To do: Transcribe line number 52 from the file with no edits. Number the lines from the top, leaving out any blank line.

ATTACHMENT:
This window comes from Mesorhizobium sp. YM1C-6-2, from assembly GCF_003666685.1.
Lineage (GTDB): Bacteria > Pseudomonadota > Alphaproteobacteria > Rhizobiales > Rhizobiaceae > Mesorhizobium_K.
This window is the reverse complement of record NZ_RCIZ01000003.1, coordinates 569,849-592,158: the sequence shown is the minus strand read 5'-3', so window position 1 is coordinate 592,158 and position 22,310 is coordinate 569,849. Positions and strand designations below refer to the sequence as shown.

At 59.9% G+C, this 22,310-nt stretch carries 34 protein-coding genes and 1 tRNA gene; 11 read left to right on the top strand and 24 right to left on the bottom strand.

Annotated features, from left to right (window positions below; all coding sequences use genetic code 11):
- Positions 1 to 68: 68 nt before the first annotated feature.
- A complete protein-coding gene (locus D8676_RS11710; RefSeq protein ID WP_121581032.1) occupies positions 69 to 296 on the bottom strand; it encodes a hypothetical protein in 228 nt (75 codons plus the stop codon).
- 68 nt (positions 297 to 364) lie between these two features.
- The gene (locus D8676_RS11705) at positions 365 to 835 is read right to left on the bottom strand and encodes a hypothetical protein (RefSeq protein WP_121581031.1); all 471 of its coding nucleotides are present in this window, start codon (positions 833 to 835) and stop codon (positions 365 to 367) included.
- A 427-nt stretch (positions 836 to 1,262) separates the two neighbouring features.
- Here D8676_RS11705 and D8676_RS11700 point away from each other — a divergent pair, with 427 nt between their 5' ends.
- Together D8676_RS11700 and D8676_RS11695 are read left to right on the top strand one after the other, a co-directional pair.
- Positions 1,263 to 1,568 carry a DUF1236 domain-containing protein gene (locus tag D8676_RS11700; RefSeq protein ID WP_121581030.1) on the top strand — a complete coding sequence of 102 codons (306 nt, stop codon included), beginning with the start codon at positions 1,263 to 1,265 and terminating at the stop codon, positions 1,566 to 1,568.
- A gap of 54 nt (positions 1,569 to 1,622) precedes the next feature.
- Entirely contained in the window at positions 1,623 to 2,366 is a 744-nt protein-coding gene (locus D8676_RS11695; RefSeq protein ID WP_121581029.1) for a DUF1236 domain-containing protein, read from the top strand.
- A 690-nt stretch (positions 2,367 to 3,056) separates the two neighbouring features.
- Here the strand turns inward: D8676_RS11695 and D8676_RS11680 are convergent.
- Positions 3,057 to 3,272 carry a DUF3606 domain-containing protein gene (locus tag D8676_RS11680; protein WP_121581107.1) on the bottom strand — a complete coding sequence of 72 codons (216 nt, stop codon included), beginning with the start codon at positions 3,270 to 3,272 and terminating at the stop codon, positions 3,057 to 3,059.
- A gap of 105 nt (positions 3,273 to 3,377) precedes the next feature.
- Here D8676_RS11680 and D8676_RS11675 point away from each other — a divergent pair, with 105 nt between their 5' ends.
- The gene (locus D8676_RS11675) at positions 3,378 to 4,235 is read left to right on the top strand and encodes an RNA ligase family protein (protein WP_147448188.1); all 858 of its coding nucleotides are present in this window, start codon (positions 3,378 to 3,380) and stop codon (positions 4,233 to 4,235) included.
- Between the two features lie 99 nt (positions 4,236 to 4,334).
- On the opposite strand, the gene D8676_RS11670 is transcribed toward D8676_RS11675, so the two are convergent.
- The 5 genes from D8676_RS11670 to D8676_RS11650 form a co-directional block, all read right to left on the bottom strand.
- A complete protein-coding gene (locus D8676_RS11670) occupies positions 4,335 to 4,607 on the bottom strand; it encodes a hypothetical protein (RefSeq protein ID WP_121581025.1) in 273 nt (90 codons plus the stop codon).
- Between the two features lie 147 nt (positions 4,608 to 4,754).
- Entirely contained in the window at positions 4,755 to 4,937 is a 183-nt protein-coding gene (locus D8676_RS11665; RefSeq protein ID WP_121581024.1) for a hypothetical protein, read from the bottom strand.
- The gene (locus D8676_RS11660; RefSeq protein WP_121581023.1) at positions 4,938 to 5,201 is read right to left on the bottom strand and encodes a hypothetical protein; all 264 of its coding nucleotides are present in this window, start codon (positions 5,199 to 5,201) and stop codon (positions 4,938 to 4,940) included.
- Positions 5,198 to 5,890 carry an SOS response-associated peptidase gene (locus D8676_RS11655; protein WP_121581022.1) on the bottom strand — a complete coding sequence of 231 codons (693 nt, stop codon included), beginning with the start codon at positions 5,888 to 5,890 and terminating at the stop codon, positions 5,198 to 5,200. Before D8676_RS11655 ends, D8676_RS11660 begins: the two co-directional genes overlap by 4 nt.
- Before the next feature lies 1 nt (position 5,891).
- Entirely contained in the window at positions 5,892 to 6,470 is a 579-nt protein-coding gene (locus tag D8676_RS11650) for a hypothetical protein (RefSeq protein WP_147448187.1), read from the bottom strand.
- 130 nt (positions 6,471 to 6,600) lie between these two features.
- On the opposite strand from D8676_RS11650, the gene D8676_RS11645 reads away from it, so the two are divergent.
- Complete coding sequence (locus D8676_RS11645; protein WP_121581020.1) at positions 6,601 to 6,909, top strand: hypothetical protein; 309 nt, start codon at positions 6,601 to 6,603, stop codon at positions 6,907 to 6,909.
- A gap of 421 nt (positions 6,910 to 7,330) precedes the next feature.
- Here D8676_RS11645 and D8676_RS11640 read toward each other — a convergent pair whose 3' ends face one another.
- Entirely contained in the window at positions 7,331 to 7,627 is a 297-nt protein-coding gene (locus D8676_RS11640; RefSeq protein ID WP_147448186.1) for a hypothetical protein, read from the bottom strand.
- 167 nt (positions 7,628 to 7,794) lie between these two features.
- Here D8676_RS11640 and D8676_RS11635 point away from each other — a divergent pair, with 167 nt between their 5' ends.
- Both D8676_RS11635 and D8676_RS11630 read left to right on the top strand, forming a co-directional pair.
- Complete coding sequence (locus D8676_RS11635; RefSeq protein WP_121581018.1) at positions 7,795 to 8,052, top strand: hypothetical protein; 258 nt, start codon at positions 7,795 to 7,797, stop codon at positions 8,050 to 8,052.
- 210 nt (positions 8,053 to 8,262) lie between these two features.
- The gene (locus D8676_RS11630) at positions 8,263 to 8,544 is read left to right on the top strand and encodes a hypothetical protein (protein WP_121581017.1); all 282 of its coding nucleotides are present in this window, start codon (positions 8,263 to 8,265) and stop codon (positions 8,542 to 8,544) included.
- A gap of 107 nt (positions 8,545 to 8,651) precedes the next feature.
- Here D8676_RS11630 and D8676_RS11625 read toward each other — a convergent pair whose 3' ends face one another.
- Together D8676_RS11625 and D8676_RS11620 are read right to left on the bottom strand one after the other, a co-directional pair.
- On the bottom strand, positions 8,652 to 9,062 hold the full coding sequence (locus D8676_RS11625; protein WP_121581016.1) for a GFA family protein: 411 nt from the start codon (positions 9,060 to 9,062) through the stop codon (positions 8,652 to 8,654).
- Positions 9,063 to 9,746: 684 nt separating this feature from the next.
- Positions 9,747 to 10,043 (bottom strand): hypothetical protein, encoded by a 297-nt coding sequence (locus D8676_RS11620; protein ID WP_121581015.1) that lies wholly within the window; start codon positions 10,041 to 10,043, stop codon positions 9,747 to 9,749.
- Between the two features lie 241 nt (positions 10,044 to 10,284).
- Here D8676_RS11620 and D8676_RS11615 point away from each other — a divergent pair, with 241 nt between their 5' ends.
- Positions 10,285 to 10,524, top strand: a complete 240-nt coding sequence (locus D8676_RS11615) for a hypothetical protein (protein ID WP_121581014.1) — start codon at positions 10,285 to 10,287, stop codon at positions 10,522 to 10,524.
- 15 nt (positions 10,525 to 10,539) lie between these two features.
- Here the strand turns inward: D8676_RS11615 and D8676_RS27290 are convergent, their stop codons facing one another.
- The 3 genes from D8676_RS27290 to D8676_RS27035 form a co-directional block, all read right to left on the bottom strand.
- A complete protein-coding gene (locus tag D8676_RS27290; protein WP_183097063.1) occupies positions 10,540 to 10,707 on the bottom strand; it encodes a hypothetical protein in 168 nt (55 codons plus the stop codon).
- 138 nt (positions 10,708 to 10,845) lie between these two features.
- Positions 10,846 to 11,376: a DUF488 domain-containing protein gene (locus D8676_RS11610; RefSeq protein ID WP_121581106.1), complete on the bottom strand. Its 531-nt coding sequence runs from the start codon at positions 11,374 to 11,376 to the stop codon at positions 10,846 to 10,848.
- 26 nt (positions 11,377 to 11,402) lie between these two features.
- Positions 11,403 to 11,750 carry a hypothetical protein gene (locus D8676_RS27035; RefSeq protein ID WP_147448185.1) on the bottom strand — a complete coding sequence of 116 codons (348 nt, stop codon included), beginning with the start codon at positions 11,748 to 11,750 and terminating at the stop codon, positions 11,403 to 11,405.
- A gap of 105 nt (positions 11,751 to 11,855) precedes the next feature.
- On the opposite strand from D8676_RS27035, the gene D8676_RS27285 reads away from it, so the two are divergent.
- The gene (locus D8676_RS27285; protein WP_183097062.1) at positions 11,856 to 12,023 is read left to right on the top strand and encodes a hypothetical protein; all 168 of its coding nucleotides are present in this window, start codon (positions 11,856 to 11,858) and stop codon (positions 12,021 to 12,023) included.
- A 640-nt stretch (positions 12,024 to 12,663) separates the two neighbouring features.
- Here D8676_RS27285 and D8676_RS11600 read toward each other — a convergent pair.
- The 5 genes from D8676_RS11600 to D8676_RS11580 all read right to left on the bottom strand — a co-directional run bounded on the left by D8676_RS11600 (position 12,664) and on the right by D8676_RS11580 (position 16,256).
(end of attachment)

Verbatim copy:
- Positions 10,285 to 10,524, top strand: a complete 240-nt coding sequence (locus D8676_RS11615) for a hypothetical protein (protein ID WP_121581014.1) — start codon at positions 10,285 to 10,287, stop codon at positions 10,522 to 10,524.